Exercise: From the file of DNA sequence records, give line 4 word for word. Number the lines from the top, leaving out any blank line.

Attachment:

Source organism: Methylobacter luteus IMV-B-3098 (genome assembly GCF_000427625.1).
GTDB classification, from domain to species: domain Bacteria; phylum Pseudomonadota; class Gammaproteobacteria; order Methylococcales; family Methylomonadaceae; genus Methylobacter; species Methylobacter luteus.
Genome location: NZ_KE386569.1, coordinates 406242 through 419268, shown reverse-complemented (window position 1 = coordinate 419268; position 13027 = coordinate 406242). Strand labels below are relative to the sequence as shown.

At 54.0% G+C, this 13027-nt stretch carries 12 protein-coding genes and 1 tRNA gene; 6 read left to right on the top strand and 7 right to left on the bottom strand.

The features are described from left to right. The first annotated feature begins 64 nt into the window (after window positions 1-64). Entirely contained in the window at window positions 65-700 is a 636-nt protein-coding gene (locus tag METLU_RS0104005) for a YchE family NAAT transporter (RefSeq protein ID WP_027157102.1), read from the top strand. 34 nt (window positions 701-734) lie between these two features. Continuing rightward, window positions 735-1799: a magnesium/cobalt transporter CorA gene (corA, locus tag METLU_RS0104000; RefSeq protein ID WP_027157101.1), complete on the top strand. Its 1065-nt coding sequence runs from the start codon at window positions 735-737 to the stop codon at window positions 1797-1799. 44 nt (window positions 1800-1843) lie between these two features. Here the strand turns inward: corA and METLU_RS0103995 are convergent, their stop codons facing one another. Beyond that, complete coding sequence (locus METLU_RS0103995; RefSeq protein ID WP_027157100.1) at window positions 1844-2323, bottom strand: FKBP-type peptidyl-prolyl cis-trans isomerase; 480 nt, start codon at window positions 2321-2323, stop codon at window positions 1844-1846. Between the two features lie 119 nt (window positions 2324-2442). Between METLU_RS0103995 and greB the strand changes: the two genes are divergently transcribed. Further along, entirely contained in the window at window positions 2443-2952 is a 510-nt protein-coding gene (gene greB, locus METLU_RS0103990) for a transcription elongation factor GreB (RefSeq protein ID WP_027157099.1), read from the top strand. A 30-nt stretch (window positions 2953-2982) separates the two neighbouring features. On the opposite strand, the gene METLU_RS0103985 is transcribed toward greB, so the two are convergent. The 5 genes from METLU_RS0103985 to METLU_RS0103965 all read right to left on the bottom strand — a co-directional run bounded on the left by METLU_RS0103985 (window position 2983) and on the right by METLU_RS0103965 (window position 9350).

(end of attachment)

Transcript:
At 54.0% G+C, this 13027-nt stretch carries 12 protein-coding genes and 1 tRNA gene; 6 read left to right on the top strand and 7 right to left on the bottom strand.